India focussed offshore funds which have not witnessed net outflows since November 2016, are witnessing net outflows over the last three months, says Himanshu Srivastava, senior analyst, Morningstar Advisers India. Talking to ET Now, Srivastava says FIIs are putting bets on IT, utility and consumer defensives.
It looks like FIIs have been on a selling spree. Why are they exiting Indian markets after investing substantially in 2017 and in January 2018 as well?
It is not particularly about India, they are a bit cautious about emerging markets as well. Earlier, the rising crude prices and higher bond yields in the US were the only concerns. Now even dollar has started appreciating substantially. This does not augur too well for emerging markets. South Korea, Taiwan or maybe Thailand along with India, have been witnessing net outflows from FIIs. India has witnessed net outflows of around $1.45 billion in the last two months starting April to May so far.
India has been more affected because there are some domestic factors that are also playing at the same time. One, although the corporate earnings have improved, but FIIs are still opting for a wait and watch approach to ensure that these are concrete signs of revival and not just one-off cases. The other thing is that we are fast entering into a phase full of uncertainty given that major state elections are coming up which would lead to the all-important general elections.
The other thing is that crude prices are rising, rupee is depreciating and a current account deficit and even fiscal deficit may possibly move up which may stoke inflation further. It may give rise to a higher interest rate regime and that may not go well for the economic growth and that is something that FIIs are actually watching very closely.
Looking at all these aspects along with the US dollar, the way it is appreciating, it may appreciate further if the US economy continues to do well and the US Fed continues to hike rates further. Now these factors are not really conducive for markets or emerging markets like India. The investors are now moving out largely because they do not see too much of a growth prospects going ahead given the volatility and that is why they are booking profits now.
Are similar trends being seen for India focussed offshore funds and ETFs and even for regionally diversified offshore funds, is there a similarity in the trend that you are spotting?
They are similar trends but one interesting thing is that India-focussed offshore funds, which are considered to be of long-term nature, and which had not witnessed net outflows since November 2016, over the last three months, has started witnessing outflows. This shows that the long-term investors are now booking profits and moving out of India because they do not want to be a part of an anticipated or speculated volatility in the second half of the year, as we get closer to the general election.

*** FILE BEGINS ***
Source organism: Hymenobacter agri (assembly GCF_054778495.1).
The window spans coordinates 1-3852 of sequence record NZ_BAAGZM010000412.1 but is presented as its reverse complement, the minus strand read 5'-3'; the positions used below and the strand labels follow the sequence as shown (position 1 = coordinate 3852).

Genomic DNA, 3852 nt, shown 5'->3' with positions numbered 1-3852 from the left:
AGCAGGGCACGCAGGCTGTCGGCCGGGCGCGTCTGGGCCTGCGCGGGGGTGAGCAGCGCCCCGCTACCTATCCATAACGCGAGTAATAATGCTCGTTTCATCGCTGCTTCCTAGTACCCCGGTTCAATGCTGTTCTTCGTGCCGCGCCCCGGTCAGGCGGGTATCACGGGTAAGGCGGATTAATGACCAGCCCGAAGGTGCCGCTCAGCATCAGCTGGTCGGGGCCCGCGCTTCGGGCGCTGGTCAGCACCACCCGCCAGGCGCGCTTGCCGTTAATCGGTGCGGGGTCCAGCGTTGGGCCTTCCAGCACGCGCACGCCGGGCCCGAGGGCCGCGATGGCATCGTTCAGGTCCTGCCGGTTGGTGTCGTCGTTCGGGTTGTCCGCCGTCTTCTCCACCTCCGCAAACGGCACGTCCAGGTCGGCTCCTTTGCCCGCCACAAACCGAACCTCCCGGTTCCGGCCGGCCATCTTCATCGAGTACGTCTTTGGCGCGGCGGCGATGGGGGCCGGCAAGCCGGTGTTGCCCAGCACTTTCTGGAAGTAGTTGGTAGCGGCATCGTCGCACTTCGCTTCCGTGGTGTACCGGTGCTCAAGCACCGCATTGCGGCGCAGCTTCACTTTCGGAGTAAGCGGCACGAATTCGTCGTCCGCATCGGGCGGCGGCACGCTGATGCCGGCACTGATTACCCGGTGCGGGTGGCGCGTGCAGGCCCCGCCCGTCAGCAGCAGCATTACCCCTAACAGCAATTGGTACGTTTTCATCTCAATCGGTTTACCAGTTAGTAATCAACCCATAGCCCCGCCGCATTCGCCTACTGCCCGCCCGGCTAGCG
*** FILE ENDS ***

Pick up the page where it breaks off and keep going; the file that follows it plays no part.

This is a dramatic change in trend that we are witnessing. ETFs have largely seen net outflows but that is because they are short term in nature. Any movement or any news flows impacts the flows there. Coming to regionally diversified funds, there are three broader categories – global, emerging markets and Asia or Asia-Pacific largely depending on the regions where they invest in.
Now these segments have witnessed net inflows in the first three months of the year. We should not give too much importance to these net inflows because Indian markets fell during the first quarter of the year. Now they are maintaining a status quo on India. They do not want the India allocation to come down or shift dramatically and that is where they have bought to ensure that the India portfolio is stable. Broadly, there is a cautious stance and they are staying on the sidelines.
Any sector where FIIs have started to focus in? How do you see the scenario unfold in the coming months with regard to FII flows?
One of the sectors where they have started building position is technology. It is largely stock specific. Given the fact that rupee has depreciated now, IT is an export-oriented sector and has become lucrative. FIIs are actually having a lot of traction in that particular space.
The other sector that they are really increasing exposure is utility sector largely because there the valuations are pretty attractive. Some of the sectors that they are staying away from are healthcare and communication services because they do not see too much of a growth prospect at the moment.
Consumer defensive is another sector where they have started building exposure. Being defensive, it is a kind of stable sector during market volatility. Going ahead, it is very difficult to predict what will happen four or five months down the line but for the next couple of months, this scenario will continue. There will be some more outflows given the cautiousness in FIIs approach towards emerging markets as well as India.
There could be some more outflows in the next couple of months and that is one thing we can say confidently now. But we are not sure what is going to happen after three to four months. That is very difficult to predict at this point of time.